The Pacific region’s chief advocate of regionalism has told a Pacific Parliamentarians meeting in Tonga of 2050 vision for the Forum, and called for the annual global climate negotiations to deliver urgent action and ambition to address the climate crisis.

A day after delivering opening remarks in Suva at a joint UNFCCC-Fiji Government climate meeting supported by the Pacific Island Forum and other regional agencies, Forum SG Henry Puna was sharing the message on the urgency of getting back on track with the 1.5 trajectory under the Paris Agreement.

“I note that the theme for this conference is from Impacts and Science to Action. It is timely because the time for action is urgent, and we need it to happen now,” he told Pacific MPs in his keynote address on Tuesday, “We need a Just Transition to a Fossil Fuel Free Pacific, related to the need to limit temperature warning to below 1.5 degrees celsius, we need to call on Parties to the United Nations Framework Convention for Climate Change, to finalise negotiations on the New Collective Quantified Goal on Climate finance, we need for COP28 to deliver on the establishment of a Loss and damage financing mechanism, and we need to use scientific evidence and Pacific-specific climate data,” said SG Puna.

Held at the Fa’onelua Convention Centre, Nuku’alofa, Tonga, the event was attended by Crown Prince Tupouto’a, Lord Fakafanua, Speaker of the Legislative Assembly of Tonga, and speakers and MPs from across the region.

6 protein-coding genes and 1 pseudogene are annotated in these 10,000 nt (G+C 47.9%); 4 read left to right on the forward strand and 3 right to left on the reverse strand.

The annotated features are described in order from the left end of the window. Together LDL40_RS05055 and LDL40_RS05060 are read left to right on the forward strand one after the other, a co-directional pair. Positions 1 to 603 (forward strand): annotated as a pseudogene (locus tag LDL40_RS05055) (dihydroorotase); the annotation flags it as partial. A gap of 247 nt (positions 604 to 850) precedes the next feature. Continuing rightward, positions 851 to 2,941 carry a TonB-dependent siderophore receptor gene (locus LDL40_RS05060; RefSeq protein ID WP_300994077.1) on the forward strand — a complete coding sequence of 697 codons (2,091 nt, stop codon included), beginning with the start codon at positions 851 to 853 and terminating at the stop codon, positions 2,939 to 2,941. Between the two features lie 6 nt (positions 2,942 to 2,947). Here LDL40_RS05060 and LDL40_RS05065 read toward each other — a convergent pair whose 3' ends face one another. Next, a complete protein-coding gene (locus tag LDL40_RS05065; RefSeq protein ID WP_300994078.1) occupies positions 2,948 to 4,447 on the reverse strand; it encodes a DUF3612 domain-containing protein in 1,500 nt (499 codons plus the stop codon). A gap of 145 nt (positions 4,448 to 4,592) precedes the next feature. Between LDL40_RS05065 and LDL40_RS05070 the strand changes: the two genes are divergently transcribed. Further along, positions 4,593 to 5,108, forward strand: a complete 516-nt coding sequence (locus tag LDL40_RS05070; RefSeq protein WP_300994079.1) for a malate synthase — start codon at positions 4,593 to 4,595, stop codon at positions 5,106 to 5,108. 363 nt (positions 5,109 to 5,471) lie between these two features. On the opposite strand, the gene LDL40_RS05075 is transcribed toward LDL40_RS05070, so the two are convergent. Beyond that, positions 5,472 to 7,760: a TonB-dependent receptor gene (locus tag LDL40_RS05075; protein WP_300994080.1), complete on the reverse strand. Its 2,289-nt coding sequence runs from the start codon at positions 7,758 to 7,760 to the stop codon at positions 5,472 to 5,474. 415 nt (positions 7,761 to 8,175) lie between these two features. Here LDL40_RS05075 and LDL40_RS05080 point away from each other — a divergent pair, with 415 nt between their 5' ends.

Calling for political support for the Pacific 2050 Strategy, he shared on the role of political will and leadership within the Strategy. The strategy will be the cornerstone of regional aspirations, requiring “political leadership at the highest levels” said SG Puna.

He said all branches of the State– the Executive, the Legislature, and the Judiciary – will collectively play a critical role in the success of the 2050 Strategy and its Implementation Plan being finalised for consideration by Forum Leaders when they gather in the Cook Islands in November.

“We will not achieve our desired outcomes without a whole of government approach,” he said of the strategy.

SG Puna also shared the importance of elected leaders in shaping the region’s future.

“In the Pacific, the Chamber is a constant visible reminder of where we have been, and where we are going. Indeed for many of us our colonial historyand for some of us — our colonial-present, has laid the foundations of nationhood, sovereignty, and state building,” he said in his keynote, “while we are a region deeply steeped and connected to our historical roots, our culture, and our traditions, we also embrace the contemporary world that has prevailed before us, and we continue to find our way reconciling western principles of democracy with our Pacific values.”

The Secretary General also paid respect condolences to the people of Hawaii, who are reeling from one of the deadliest wildfires seen in our Pacific region.

“As Tonga would know only too well from the Hunga-Tonga Hunga-Ha’apai volcanic eruption – we as a region are well aware of the brutal devastation that natural disasters are capable of, so we too carry the pain of the people of Hawaii in our hearts, and we will continue to hold them in our thoughts and prayers,” said SG Puna.